“It’s been really exciting to work with people whose primary motivation is to make their country a better place, and improve the lives of women,” said Derek Rothhaar, a Product Manager at Dow in the United States. “I come from a profit-driven sector, whereas Mary comes from a community-driven sector. We’re seeing the same problem through completely different lenses. My role this month is to bring her lens a little closer to mine but also to be flexible and shift my lens toward hers. It’s about finding the healthy balance.”
We’re seeing the same problem through completely different lenses. My role this month is to bring her lens a little closer to mine but also to be flexible and shift my lens toward hers. It’s about finding the healthy balance.
To Mary, Global Pro Bono consulting, otherwise known as skills-based employee volunteering, is a promising new approach to development. It addresses the capacity limitations of important mission-driven organizations while also providing the private sector participants with a once-in-a-lifetime cross-cultural consulting experience. It is unorthodox for multinationals to team up with nonprofits and governments, but it’s the difference in perspectives, resources, and influence that brings about effective solutions. Mary was surprised at how valuable the participants’ contributions were and how genuinely interested they were in the needs of the community. Some participants were surprised at how similar RWN’s challenges were to those in their home countries.
“There is a lot of cross-cultural learning such as being able to see how communities are constructed, education expectations, and more. There are similarities in healthcare challenges in Rwanda and India and both nations also enjoy a demographic dividend with primarily a young population. Looking at models of how we leverage this dividend while serving to make a true difference in healthcare access in our respective countries is what was most interesting for me,” said Garima Dutt, the Corporate Social Responsibility Lead for GSK India.
The month-long immersive experience allowed the GHCC team to understand the local context, build trust, and meaningfully support RWN. Over this short time, participants began to see the world, and themselves, differently. This change in perspective is manifested in various ways as participants transition back to their regular work lives.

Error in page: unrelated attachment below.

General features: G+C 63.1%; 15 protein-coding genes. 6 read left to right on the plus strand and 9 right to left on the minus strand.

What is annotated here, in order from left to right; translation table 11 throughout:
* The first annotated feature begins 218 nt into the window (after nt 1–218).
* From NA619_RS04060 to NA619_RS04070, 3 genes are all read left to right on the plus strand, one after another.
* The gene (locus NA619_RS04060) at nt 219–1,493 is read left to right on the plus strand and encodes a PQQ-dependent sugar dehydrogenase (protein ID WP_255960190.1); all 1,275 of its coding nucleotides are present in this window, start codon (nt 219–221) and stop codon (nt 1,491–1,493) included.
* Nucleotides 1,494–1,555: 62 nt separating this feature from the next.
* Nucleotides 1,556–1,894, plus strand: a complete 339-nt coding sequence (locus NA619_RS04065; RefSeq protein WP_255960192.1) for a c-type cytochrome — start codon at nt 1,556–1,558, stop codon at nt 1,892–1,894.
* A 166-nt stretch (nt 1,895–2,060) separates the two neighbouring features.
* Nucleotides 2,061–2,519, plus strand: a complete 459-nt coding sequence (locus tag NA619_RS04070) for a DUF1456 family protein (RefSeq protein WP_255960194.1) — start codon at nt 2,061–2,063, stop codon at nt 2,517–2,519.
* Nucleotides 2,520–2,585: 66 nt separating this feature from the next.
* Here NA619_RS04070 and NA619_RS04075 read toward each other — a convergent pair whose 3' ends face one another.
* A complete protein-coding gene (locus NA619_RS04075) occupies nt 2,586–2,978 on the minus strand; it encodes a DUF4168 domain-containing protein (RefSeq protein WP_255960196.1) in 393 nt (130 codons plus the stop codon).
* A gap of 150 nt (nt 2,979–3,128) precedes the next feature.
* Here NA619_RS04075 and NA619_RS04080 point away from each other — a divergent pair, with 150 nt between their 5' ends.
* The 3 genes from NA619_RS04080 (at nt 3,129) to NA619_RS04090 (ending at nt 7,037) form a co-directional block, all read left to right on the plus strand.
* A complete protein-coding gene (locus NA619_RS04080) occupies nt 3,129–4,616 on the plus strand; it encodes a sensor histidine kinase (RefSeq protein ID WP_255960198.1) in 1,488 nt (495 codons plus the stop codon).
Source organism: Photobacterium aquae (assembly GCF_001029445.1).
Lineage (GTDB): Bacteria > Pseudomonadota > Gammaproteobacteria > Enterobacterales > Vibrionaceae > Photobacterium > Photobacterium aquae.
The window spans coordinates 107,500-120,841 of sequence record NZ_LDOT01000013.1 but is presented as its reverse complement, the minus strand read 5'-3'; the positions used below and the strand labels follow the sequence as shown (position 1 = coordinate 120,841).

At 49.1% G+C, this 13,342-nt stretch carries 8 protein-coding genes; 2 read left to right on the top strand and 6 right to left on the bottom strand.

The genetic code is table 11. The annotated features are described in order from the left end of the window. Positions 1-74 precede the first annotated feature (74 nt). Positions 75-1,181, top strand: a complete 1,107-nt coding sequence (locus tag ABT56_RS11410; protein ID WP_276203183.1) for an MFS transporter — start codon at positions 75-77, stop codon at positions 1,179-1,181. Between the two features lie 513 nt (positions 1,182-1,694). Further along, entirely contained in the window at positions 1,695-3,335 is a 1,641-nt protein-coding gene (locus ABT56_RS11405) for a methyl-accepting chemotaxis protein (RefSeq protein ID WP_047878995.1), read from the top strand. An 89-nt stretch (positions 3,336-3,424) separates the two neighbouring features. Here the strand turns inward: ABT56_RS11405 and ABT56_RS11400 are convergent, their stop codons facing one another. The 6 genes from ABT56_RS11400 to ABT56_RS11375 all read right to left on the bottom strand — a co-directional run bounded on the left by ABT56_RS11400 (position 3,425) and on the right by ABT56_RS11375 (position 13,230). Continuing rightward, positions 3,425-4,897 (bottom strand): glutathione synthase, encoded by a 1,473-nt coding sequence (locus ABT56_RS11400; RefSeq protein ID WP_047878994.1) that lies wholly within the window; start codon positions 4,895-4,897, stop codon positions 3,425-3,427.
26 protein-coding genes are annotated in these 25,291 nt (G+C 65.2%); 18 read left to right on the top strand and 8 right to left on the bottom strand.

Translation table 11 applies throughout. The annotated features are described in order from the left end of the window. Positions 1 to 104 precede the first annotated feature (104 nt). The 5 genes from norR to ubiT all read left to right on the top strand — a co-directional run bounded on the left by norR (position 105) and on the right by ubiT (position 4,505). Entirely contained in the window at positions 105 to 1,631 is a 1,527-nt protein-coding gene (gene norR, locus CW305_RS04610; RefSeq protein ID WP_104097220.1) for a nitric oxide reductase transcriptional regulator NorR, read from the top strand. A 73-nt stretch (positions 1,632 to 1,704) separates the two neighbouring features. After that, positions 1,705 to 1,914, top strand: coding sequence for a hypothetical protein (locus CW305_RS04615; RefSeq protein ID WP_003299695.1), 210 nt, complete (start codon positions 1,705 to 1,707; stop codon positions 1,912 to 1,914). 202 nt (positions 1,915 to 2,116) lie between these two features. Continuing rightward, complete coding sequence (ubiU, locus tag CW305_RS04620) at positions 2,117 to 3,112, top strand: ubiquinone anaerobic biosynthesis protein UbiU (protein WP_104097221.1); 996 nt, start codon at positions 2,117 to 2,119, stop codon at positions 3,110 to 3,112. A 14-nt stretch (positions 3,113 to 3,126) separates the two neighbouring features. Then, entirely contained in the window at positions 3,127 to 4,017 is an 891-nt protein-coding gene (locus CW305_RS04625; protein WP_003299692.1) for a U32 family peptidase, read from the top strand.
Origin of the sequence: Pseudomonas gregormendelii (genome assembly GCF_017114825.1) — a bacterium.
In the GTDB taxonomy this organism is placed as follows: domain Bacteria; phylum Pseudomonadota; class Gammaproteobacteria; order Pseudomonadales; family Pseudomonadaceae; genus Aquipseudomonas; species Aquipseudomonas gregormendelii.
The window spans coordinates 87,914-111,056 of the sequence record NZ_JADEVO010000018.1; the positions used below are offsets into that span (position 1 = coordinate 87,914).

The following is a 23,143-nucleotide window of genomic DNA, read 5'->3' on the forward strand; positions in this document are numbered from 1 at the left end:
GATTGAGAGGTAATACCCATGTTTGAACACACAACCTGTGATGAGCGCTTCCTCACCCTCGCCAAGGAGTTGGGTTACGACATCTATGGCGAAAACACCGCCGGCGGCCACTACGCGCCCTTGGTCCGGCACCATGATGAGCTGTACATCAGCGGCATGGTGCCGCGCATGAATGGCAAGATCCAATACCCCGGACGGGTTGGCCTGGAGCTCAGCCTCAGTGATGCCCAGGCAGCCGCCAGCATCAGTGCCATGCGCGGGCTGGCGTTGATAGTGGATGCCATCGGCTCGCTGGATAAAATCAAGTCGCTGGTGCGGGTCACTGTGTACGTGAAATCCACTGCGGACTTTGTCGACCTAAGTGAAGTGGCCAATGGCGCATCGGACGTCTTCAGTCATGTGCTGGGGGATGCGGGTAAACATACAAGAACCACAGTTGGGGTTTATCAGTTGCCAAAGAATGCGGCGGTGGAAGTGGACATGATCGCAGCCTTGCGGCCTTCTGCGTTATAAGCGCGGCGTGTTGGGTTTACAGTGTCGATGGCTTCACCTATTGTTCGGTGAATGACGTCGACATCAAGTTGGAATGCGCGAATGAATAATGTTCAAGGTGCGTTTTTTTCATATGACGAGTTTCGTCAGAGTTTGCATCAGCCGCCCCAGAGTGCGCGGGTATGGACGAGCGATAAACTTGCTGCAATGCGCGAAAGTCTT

“The whole experience grounds you. You realize the problems you experience in your personal life are minor and you gain perspective. Professionally, the focus tends to be on profit in corporations. I think there is a shift to value employees more but it’s not entirely there yet. When I go back to my role at home, I will share my experience and new perspective with my team. I will value my people and team more. It’s about people and communication. It’s not only about competition and power. This collaboration teaches you how to park your ego and personal motivations to prioritize a common goal,” said Alina Christophel, a Senior Business Consultant at SAP in Switzerland.
Mary says Rwandans are buzzing with the thought of more partnerships between the public, private, and social sectors. This experience has demonstrated their value and ignited her curiosity about how the sectors normally interact. If each sector can understand each other’s motivations, finding a way to collaborate will become much easier. Working with the GHCC allowed RWN to gain insights into new approaches that will help set it up for future success. The GHCC participants came away with a changed perspective that allowed them to see similarities across continents and offered a grounding experience.